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Re: Canada has highest rate of MS in the world: study

Postby Raymond13 » Sun Jan 05, 2014 8:33 pm

i blame that rock n roll :P
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Re: Canada has highest rate of MS in the world: study

Postby Anonymoose » Sun Jan 05, 2014 8:49 pm

Maybe it's the Canadian gene pool. They've identified ms related genes. We "spread" our genes. It's only a matter of time before everyone carries them and a predisposition to ms. That would explain the overall increase in ms cases and the ms hot spots in some rural towns...everyone is related!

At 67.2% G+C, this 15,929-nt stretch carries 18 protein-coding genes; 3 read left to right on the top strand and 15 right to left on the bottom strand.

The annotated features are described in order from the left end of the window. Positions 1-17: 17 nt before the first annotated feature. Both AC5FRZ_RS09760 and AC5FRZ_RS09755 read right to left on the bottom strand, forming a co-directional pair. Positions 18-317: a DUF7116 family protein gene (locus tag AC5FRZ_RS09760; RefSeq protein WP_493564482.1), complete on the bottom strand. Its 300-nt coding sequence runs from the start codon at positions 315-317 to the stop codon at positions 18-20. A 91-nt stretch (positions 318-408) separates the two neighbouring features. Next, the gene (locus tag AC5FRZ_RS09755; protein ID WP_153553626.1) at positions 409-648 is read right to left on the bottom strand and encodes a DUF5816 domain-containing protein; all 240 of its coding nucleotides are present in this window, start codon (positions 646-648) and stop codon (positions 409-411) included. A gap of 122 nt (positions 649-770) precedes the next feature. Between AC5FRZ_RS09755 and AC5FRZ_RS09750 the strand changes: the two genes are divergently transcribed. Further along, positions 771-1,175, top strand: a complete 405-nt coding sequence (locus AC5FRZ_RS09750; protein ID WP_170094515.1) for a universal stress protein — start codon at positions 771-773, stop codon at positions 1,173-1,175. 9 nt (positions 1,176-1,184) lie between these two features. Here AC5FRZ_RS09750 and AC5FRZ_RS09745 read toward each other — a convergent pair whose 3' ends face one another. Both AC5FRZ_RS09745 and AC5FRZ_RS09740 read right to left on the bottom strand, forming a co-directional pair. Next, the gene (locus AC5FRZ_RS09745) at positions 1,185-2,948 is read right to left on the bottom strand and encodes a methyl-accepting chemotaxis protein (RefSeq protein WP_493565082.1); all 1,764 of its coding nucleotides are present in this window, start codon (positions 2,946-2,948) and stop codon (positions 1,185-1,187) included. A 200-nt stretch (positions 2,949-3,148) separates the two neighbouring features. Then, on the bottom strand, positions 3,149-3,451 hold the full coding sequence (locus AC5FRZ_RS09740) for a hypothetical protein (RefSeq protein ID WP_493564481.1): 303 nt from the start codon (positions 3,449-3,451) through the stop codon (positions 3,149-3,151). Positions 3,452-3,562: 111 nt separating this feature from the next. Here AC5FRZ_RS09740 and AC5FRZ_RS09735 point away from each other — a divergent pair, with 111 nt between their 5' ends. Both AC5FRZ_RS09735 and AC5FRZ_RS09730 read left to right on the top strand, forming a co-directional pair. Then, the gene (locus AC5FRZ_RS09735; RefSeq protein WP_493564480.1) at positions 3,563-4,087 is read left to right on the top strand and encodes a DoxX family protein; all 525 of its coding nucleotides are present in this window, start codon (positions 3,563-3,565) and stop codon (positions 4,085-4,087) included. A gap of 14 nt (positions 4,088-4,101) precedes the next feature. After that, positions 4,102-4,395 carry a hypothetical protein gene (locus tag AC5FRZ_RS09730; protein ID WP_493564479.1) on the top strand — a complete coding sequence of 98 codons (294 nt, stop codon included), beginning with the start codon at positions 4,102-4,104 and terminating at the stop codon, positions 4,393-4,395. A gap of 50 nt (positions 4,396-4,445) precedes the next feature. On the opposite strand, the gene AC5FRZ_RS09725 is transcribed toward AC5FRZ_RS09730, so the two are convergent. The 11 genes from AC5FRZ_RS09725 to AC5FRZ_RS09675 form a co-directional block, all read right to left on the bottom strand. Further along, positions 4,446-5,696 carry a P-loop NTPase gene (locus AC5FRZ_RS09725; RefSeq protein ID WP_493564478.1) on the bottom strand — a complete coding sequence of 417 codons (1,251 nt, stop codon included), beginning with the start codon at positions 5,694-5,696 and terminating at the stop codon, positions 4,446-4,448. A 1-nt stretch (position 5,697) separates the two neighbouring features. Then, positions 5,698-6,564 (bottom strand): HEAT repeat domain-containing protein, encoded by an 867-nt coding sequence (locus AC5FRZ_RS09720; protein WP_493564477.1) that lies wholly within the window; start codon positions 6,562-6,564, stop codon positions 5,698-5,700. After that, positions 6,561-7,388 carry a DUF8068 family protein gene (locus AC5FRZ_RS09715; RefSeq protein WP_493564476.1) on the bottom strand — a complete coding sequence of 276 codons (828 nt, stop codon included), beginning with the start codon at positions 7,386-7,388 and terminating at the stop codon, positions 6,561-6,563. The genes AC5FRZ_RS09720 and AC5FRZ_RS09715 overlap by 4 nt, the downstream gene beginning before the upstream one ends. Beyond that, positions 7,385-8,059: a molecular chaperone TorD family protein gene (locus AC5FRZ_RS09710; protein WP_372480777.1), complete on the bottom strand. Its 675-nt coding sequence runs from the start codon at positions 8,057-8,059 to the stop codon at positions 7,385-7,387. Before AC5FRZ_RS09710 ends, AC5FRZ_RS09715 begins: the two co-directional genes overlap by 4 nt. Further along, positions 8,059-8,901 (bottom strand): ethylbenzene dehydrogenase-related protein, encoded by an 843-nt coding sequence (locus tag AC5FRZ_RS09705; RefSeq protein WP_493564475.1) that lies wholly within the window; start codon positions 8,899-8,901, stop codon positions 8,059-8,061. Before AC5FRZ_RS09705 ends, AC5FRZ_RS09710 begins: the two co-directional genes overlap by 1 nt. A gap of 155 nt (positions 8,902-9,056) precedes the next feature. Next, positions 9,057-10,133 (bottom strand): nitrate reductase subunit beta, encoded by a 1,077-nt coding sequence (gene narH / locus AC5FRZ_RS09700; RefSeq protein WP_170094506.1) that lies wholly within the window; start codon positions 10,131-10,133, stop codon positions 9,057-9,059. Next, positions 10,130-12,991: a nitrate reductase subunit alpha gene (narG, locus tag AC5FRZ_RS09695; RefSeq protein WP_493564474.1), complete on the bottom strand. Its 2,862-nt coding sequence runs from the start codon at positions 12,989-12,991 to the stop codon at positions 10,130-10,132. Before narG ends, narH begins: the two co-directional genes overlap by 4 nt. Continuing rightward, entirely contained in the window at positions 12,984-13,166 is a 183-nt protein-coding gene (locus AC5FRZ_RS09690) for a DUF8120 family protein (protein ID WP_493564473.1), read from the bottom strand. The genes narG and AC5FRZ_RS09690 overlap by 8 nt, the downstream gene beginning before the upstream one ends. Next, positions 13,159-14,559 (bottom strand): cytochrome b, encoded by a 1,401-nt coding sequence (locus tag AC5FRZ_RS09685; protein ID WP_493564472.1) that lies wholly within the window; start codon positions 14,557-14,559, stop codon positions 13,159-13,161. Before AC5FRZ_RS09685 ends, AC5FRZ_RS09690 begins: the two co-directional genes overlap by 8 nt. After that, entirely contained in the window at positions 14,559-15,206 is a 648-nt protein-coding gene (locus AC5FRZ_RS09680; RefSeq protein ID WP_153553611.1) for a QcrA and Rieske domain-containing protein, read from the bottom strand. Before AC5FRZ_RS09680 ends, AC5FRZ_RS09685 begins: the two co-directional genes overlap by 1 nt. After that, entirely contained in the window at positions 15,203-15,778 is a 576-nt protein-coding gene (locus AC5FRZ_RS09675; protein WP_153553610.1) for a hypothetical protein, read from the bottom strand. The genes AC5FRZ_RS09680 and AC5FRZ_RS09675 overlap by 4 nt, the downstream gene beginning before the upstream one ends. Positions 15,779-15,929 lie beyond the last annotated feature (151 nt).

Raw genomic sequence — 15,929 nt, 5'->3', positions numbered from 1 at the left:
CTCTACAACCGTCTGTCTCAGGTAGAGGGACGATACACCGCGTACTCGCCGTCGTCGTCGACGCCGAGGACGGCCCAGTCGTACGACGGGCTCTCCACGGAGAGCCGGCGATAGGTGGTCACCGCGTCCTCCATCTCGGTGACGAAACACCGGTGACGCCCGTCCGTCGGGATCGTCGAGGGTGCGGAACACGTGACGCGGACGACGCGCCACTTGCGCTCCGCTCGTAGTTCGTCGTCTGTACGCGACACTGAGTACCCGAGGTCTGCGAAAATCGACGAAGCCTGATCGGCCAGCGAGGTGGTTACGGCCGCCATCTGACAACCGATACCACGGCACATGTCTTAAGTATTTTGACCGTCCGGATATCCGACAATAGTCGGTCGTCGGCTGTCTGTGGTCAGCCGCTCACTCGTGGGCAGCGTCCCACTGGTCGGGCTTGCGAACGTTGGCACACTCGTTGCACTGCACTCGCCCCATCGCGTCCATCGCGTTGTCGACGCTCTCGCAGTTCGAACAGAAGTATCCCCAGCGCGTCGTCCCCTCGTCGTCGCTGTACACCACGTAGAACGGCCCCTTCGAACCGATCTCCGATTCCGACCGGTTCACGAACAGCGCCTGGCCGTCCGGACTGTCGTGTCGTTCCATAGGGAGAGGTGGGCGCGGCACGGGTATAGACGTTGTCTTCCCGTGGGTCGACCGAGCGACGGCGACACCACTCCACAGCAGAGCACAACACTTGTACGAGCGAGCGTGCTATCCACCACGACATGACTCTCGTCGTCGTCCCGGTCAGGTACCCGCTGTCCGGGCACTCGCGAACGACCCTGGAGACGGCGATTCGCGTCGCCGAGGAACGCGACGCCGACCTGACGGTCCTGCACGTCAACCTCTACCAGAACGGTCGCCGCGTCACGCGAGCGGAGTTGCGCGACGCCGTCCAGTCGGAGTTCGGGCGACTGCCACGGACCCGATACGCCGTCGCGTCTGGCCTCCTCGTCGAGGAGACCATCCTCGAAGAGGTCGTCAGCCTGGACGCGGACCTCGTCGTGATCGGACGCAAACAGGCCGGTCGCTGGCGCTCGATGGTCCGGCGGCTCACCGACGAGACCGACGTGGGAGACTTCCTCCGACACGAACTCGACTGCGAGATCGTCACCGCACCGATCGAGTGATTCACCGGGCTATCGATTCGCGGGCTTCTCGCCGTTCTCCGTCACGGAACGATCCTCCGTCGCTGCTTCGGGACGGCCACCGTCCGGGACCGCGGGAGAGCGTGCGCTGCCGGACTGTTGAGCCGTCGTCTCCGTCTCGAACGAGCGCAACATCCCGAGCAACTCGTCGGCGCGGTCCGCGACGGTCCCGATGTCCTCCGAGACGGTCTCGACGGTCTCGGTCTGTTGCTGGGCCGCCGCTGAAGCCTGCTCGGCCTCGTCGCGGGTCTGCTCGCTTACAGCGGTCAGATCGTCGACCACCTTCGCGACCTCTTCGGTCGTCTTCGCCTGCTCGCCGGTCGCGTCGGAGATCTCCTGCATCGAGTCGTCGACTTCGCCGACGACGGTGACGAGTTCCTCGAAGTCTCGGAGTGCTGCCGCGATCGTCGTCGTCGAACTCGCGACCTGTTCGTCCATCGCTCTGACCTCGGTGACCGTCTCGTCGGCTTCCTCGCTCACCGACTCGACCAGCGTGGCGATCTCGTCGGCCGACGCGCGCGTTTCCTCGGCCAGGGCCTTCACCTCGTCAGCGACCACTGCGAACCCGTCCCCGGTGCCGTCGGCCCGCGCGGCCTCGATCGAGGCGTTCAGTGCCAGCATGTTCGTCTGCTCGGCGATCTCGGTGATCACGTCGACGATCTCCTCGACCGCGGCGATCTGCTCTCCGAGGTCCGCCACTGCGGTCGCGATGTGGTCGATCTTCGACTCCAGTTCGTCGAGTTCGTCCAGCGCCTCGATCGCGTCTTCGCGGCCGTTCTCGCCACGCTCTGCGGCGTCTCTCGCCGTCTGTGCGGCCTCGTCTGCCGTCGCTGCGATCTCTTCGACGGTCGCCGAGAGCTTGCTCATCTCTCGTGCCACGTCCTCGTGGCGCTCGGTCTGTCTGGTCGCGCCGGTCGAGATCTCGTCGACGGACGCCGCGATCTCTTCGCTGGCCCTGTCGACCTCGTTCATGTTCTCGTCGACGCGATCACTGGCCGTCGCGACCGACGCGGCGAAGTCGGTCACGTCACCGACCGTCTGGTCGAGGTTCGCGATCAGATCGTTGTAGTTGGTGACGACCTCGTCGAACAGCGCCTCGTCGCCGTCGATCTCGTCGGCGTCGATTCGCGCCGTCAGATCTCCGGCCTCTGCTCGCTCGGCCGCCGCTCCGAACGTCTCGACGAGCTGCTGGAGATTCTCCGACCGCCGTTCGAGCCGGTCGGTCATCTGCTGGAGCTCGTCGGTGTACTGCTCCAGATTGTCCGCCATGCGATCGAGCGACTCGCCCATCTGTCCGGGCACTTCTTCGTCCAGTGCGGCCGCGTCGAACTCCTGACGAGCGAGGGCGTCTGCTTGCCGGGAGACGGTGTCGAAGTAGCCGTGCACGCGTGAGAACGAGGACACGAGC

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Re: Canada has highest rate of MS in the world: study

Postby jimmylegs » Sun Jan 05, 2014 9:10 pm

link to the study, if anyone is interested:

Incidence and Prevalence of Multiple Sclerosis in the Americas: A Systematic Review
http://www.karger.com/Article/Fulltext/342779

anyway. probably a few things going on.

this was our food guide for a good long time:
Image

5-12 servings per day recommended of Breads, cereals, pasta, rice.

in the current version they've dropped it back to 6-8 servings per day.
http://www.hc-sc.gc.ca/fn-an/food-guide ... er-eng.php

twelve year old thoughts, but still interesting:
The prevalence of multiple sclerosis in the world: an update
http://link.springer.com/article/10.1007/s100720170011